### invalid font number 31506 In addition to acetic anhydride, which is produced by hydrolyzing acetic acid, hydrolysis is also used to produce phthalicanhydride from phthalic acid. These processes should be carried out only by trained chemists and physicists. Some processes are extremely complex and can trigger various side effects if carried out improperly. If the human body is exposed to excessive levels of acid during a process, it can result in damage to the respiratory tract.

Hydrolysis and process technology work hand in hand. A wide range of industries rely on hydrolysis for producing a variety of materials, which makes hydrolysis ideally suited for manufacturing processes.

Process Engineering

This special field revolves around processes for modifying material properties (milling, cooling), composition (filtration, distillation) and type (oxidation, hydration).

Valuable information is available on a broad range of technologies including material separation, laser processes, measuring techniques and robot engineering in addition to testing methods and coating and materials analysis processes.

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Making waves with lasers

Laser processing produces deep ripples in silicon over a wide area — something that could enhance solar cell efficiency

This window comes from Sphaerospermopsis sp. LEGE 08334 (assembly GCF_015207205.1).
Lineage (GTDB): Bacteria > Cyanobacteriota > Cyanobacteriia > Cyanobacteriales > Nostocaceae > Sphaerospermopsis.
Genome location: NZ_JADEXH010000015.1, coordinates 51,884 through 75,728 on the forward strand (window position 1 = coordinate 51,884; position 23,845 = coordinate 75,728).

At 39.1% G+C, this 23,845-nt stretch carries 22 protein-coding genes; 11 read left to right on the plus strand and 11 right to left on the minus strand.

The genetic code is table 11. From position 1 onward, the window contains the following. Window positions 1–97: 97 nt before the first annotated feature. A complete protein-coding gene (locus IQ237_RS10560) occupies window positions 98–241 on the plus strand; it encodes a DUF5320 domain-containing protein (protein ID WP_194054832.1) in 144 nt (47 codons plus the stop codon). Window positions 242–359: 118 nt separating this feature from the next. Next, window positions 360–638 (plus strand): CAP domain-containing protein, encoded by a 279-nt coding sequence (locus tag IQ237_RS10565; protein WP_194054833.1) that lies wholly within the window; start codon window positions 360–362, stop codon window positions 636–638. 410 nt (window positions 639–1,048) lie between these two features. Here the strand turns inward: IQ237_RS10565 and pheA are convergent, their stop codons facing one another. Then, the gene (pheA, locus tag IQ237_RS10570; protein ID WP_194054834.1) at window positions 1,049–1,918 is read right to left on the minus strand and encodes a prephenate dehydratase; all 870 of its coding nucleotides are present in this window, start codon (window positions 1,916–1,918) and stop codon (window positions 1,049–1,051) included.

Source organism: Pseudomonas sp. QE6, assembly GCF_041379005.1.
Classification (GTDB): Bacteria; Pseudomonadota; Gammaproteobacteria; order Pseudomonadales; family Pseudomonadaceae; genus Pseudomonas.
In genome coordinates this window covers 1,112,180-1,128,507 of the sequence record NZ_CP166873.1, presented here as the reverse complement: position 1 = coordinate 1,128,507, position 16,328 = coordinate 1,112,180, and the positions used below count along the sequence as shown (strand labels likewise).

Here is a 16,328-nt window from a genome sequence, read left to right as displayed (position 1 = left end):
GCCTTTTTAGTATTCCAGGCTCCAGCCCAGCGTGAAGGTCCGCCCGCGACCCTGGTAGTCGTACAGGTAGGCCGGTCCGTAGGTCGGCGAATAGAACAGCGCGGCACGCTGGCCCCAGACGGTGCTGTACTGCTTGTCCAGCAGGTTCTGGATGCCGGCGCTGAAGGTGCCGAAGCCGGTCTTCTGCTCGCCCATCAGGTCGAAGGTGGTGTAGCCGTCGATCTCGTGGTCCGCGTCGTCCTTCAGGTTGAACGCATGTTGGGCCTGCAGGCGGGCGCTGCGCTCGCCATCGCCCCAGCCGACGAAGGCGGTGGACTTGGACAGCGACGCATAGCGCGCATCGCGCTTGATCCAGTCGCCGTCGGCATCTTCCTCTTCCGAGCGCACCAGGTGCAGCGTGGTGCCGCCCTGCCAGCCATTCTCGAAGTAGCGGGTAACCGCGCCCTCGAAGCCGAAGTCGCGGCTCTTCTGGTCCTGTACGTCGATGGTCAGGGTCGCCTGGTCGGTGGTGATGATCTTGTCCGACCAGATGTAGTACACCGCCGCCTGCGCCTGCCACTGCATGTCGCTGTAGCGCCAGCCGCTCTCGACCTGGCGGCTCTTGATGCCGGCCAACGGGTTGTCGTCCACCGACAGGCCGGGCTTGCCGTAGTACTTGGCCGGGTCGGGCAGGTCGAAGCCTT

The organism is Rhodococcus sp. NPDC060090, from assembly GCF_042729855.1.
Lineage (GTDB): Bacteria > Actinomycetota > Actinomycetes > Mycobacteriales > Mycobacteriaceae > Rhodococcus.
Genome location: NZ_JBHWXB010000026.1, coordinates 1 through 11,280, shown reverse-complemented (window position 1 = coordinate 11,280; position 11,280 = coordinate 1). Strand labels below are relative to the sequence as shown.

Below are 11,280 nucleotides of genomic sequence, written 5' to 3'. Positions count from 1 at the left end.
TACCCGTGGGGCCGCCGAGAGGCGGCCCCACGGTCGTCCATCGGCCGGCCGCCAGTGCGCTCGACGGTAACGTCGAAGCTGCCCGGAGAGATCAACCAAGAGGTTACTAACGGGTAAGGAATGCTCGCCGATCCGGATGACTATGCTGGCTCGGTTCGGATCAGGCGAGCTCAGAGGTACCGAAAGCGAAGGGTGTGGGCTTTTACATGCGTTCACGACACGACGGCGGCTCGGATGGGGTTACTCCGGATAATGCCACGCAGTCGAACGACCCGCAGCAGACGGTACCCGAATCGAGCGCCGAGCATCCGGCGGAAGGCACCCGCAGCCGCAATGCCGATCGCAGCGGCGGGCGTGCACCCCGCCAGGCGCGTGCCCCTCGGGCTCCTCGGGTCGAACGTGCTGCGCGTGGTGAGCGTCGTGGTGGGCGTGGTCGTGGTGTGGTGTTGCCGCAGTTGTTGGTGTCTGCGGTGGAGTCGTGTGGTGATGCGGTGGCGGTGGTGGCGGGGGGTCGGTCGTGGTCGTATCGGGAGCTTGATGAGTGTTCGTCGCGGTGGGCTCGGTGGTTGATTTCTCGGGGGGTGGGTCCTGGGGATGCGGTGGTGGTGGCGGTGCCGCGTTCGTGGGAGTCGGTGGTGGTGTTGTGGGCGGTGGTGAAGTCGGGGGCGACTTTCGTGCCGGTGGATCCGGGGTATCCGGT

A*STAR scientists have produced a uniform nanoscale ripple pattern over a wide area on a silicon surface by scanning a femtosecond laser beam across it. Given...

26.01.2015 | nachricht Read more

Technology to recycle all type of plastics without using water

Traditionally, plastic recycling processes involve using a lot of water. In order to avoid this waste, Ak Inovex from Mexico developed a new green technology that doesn’t require liquids, and has the capacity to process materials such as styrofoam, polystyrene and ABS (Acrylonitrile butadiene styrene) using the same type of customizable machinery.

The technology developed by Marco Adame, founder of Ak Inovex, can process more than 90 percent of any type of plastic, avoids water waste and reduces...

05.01.2015 | nachricht Read more

Nanoshaping method points to future manufacturing technology

A new method that creates large-area patterns of three-dimensional nanoshapes from metal sheets represents a potential manufacturing system to inexpensively mass produce innovations such as "plasmonic metamaterials" for advanced technologies.

The metamaterials have engineered surfaces that contain features, patterns or elements on the scale of nanometers that enable unprecedented control of light...

12.12.2014 | nachricht Read more

A coating that protects against heat and oxidation

Researchers have developed a coating technique that they plan to use to protect tur- bine engine and waste incinerator components against heat and oxidation. A topcoat from micro-scaled hollow aluminium oxide spheres provides heat insulation, in the lab, already proved more economical than conventional techniques.